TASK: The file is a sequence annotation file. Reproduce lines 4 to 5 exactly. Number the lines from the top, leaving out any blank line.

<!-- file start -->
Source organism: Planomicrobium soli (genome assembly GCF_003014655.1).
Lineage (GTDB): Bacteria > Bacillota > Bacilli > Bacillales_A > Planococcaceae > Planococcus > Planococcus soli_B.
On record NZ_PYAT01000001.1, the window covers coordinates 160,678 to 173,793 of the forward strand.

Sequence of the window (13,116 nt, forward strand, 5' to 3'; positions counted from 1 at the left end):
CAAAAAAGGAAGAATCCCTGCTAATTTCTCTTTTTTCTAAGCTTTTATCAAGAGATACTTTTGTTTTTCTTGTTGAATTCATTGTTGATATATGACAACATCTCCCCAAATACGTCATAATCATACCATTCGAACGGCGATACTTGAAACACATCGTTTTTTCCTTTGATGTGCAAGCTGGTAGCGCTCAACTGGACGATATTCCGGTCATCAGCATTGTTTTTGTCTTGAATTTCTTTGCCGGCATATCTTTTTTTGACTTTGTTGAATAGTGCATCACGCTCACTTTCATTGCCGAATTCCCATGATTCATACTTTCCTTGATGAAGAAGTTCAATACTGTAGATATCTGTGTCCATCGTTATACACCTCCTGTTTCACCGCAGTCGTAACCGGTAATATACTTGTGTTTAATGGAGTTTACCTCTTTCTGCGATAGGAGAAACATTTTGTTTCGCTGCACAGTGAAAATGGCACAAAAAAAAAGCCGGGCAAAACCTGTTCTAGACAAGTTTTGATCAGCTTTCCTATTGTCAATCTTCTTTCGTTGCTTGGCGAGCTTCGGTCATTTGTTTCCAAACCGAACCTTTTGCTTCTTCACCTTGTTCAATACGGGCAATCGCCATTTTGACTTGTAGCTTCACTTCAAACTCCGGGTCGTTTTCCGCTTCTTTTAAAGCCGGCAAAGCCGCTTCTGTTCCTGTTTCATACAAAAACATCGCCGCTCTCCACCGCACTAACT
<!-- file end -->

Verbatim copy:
Sequence of the window (13,116 nt, forward strand, 5' to 3'; positions counted from 1 at the left end):
CAAAAAAGGAAGAATCCCTGCTAATTTCTCTTTTTTCTAAGCTTTTATCAAGAGATACTTTTGTTTTTCTTGTTGAATTCATTGTTGATATATGACAACATCTCCCCAAATACGTCATAATCATACCATTCGAACGGCGATACTTGAAACACATCGTTTTTTCCTTTGATGTGCAAGCTGGTAGCGCTCAACTGGACGATATTCCGGTCATCAGCATTGTTTTTGTCTTGAATTTCTTTGCCGGCATATCTTTTTTTGACTTTGTTGAATAGTGCATCACGCTCACTTTCATTGCCGAATTCCCATGATTCATACTTTCCTTGATGAAGAAGTTCAATACTGTAGATATCTGTGTCCATCGTTATACACCTCCTGTTTCACCGCAGTCGTAACCGGTAATATACTTGTGTTTAATGGAGTTTACCTCTTTCTGCGATAGGAGAAACATTTTGTTTCGCTGCACAGTGAAAATGGCACAAAAAAAAAGCCGGGCAAAACCTGTTCTAGACAAGTTTTGATCAGCTTTCCTATTGTCAATCTTCTTTCGTTGCTTGGCGAGCTTCGGTCATTTGTTTCCAAACCGAACCTTTTGCTTCTTCACCTTGTTCAATACGGGCAATCGCCATTTTGACTTGTAGCTTCACTTCAAACTCCGGGTCGTTTTCCGCTTCTTTTAAAGCCGGCAAAGCCGCTTCTGTTCCTGTTTCATACAAAAACATCGCCGCTCTCCACCGCACTAACT